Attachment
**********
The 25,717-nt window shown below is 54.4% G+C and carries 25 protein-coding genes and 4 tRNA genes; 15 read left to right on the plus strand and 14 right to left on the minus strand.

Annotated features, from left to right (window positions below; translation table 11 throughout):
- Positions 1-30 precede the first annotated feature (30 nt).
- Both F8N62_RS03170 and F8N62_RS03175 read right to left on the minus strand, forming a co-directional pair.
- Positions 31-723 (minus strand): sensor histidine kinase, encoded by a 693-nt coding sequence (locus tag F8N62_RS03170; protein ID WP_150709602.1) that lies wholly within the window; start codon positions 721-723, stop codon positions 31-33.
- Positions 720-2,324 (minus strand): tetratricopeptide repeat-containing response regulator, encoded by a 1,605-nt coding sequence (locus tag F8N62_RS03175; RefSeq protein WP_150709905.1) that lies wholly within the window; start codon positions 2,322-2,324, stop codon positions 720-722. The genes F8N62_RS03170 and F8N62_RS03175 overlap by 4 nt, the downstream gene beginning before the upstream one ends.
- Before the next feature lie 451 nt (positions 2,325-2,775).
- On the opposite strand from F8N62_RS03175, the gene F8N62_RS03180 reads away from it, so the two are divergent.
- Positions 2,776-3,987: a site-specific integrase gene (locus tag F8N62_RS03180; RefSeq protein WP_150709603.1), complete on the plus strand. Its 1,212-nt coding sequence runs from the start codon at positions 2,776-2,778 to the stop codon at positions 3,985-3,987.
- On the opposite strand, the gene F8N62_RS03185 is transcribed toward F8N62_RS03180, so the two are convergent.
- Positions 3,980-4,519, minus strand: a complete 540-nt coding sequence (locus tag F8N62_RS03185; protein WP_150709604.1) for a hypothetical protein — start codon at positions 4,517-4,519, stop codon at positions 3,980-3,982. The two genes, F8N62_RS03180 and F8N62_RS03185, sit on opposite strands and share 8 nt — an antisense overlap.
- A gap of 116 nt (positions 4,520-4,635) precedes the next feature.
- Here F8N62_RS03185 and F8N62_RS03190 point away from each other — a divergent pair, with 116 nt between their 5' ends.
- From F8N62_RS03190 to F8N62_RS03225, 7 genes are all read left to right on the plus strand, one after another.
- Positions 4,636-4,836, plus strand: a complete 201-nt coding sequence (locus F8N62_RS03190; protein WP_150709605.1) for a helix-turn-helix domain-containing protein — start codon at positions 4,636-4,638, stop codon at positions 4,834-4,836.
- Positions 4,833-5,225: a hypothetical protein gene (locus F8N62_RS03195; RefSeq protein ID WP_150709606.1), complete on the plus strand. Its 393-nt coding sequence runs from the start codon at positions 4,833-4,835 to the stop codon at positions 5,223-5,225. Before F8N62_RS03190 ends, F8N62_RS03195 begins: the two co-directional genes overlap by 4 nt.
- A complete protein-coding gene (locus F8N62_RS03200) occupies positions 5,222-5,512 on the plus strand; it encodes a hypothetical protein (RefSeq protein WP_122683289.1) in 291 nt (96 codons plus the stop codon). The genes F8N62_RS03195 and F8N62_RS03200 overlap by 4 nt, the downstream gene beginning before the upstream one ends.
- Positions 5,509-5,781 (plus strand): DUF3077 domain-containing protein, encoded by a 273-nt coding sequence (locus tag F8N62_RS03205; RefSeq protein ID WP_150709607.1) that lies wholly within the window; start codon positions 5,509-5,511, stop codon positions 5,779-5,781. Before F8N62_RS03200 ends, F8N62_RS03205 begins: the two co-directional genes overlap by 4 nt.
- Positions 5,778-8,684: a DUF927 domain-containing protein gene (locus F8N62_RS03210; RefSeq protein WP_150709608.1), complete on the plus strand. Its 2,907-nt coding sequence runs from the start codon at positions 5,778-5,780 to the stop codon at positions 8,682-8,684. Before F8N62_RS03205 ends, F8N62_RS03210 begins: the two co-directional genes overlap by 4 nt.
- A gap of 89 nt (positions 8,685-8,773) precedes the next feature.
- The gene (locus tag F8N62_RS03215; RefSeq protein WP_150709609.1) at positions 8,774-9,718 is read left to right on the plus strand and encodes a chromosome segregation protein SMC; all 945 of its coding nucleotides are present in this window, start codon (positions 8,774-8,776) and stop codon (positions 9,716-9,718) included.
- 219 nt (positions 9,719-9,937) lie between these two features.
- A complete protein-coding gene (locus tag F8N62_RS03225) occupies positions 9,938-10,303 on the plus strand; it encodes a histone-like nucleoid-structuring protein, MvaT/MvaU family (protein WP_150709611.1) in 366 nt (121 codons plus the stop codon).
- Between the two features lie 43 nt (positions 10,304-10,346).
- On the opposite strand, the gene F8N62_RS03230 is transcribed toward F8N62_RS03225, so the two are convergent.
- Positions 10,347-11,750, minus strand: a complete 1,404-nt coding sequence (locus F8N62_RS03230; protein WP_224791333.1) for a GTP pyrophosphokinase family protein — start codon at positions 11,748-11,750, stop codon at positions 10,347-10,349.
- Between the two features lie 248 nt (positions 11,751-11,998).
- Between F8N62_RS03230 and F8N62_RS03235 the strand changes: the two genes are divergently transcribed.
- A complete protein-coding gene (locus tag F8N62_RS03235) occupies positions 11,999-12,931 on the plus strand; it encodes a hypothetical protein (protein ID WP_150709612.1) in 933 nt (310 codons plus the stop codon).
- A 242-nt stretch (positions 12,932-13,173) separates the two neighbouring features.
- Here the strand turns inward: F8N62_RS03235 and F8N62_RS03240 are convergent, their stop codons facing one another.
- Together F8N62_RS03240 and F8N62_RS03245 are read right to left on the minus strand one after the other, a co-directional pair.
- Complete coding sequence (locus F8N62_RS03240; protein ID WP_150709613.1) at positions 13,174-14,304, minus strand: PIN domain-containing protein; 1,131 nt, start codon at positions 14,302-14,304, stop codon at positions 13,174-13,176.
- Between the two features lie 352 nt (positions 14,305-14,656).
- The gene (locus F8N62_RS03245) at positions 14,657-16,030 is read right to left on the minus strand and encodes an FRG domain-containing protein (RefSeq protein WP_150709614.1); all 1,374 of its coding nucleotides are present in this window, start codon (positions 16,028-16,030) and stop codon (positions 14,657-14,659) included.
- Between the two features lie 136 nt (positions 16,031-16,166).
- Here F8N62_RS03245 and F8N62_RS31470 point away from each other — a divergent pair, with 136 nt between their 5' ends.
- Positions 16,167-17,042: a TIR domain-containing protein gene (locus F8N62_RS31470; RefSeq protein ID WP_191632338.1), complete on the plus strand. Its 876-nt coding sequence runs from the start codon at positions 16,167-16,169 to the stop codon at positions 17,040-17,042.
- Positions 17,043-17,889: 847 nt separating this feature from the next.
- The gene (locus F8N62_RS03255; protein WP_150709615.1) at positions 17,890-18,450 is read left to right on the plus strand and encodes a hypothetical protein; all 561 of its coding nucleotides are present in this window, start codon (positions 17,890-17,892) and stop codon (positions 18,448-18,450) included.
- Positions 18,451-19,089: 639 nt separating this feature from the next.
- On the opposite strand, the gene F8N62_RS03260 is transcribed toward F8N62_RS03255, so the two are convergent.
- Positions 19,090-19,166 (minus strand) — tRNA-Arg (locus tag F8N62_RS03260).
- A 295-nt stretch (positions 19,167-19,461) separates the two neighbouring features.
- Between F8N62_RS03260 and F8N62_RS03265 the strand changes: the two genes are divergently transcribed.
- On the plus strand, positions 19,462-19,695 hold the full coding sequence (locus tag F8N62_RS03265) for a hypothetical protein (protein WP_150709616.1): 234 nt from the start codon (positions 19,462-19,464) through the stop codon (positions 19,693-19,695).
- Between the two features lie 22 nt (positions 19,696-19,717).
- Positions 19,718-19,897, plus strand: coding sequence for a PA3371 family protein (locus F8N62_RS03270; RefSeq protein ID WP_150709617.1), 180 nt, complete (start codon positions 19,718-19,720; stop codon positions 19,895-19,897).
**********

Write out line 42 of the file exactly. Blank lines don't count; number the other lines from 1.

- On the opposite strand, the gene F8N62_RS03260 is transcribed toward F8N62_RS03255, so the two are convergent.